Wednesday, January 20, 2010

What to do with one's hands

I love the awkward moments of the first day of a new class. I love awkward moments in general, particularly that moment within an awkward moment in which you think to yourself, "I can't wait to tell so-and-so about what is happening right now." It is that moment, I believe, that salvages awkward moments. Otherwise they would just be miserable. Take bad dates, for example. You are sitting there thinking, "I do not like this guy at all," yet simultaneously you are thinking, "Corie is going to think this is hilarious. Be sure to take mental notes on the details." Maybe it is just me, but when I am feeling terribly uncomfortable, I am already picturing me and my best friend with glasses of wine discussing the terrible uncomfortableness, laughing all the way. Perhaps it is a coping mechanism; well, it's one that works.

As for the first day of a new class, such is FULL of awkward moments. Love it. Today I started a course, History of the Middle East (which I am so nerdily excited for, the reading, the writing, the learning, the discussion), and soaked up all the awkwardness like a good awkward person should.

I got there early, because parking can be a huge dose of gross, so I began the afternoon with awkward roaming of the halls. After a bathroom trip I reached my classroom, and read the note posted on the door, noting the students in the classroom, and pretended to casually read the posting that might say "History of the Middle East has been moved to Room...," but instead worried that I was not in the right location. I read the note which turned out to be a false alarm, and took a seat on the carpet in the hallway. Another girl sat on the other side of the hallway.

The other girl whipped out her phone to text, and I scribbled in my calendar, scribbled in my journal, then underlined some passages on the dog-eared pages of my book. Another girl sat down in the hallway, and she also whipped out her phone to text. I got up to go on another bathroom run, came back and sat down, now with more people sitting in the hallway, all of us avoiding eye contact and pretending to text or read.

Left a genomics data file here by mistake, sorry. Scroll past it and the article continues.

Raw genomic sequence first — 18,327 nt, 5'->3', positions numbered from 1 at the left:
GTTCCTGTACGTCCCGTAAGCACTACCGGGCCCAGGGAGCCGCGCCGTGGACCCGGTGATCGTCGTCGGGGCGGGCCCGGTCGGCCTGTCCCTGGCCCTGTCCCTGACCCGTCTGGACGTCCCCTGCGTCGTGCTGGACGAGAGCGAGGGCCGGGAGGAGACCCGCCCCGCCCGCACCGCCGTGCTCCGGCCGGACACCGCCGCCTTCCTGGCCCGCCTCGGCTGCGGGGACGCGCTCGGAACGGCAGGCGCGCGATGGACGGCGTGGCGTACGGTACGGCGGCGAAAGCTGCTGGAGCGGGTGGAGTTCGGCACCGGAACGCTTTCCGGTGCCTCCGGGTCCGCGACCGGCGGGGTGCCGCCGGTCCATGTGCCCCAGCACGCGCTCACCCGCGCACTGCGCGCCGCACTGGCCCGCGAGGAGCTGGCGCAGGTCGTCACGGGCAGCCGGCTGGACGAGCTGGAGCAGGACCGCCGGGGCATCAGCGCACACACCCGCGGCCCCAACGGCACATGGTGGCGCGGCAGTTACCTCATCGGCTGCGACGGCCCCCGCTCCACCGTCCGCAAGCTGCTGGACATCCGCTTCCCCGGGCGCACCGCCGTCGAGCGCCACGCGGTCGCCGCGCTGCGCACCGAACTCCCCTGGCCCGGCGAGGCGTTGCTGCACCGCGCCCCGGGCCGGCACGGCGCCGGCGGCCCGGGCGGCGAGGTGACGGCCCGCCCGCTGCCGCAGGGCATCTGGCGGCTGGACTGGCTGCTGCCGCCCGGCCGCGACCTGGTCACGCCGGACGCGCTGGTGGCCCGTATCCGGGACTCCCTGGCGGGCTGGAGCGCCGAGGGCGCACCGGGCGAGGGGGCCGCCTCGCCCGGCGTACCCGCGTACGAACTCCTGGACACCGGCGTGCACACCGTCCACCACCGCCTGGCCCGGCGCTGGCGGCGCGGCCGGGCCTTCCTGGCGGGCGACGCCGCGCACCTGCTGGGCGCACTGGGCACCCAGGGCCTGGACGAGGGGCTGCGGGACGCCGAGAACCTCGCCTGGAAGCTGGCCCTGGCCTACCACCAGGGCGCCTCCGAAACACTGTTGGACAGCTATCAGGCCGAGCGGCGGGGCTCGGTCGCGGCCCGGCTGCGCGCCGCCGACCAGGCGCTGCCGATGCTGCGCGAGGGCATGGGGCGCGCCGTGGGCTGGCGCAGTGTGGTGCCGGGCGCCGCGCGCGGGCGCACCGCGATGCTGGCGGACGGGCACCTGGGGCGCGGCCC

Once in the classroom, there was more awkward waiting in silence, as the teacher always waits a few minutes on the first day to make sure everyone is there. I killed time putting my coat on the back of my chair, scribbling in my notebook, making a to-do list, sipping my coffee. I realized as I fidgeted that I chose the creakiest desk in the classroom, tried to fidget a little less, then gave up and kept fidgeting and thus creaking.

More minutes of silence passed, and finally our (fantastic) professor began class. Then the degree of awkwardness subsided; however, until you hit day 2 of a class, the awkwardness is always present, even when your professor breaks the silence. That is the beauty of the first day. There is no material yet to discuss, therefore students can choose boring small talk or they can choose to remain silent. And I, for the most part, exercise my right to remain silent, and sit back and take it all in. I am pretty comfortable with silence in the presence of others; though I can certainly be a chatterbox, I don't feel the need to fill every moment with words. If there is nothing to be said, don't worry about it. Therefore I often sit and soak. A true writer, observing and meditating, always on the prowl for content for her blog.


  1. Yeah, I noticed the same thing in my classes. I break the silence though by introducing myself to those around me and figuring out who would be the best to partner up with for projects.

  2. Now that I am taking only online courses, I don't get to experience these awkward classroom moments anymore! I do miss them because it is such a thrill to watch awkward human nature.

    I once thought of starting a blog all about awkward moments. Great post!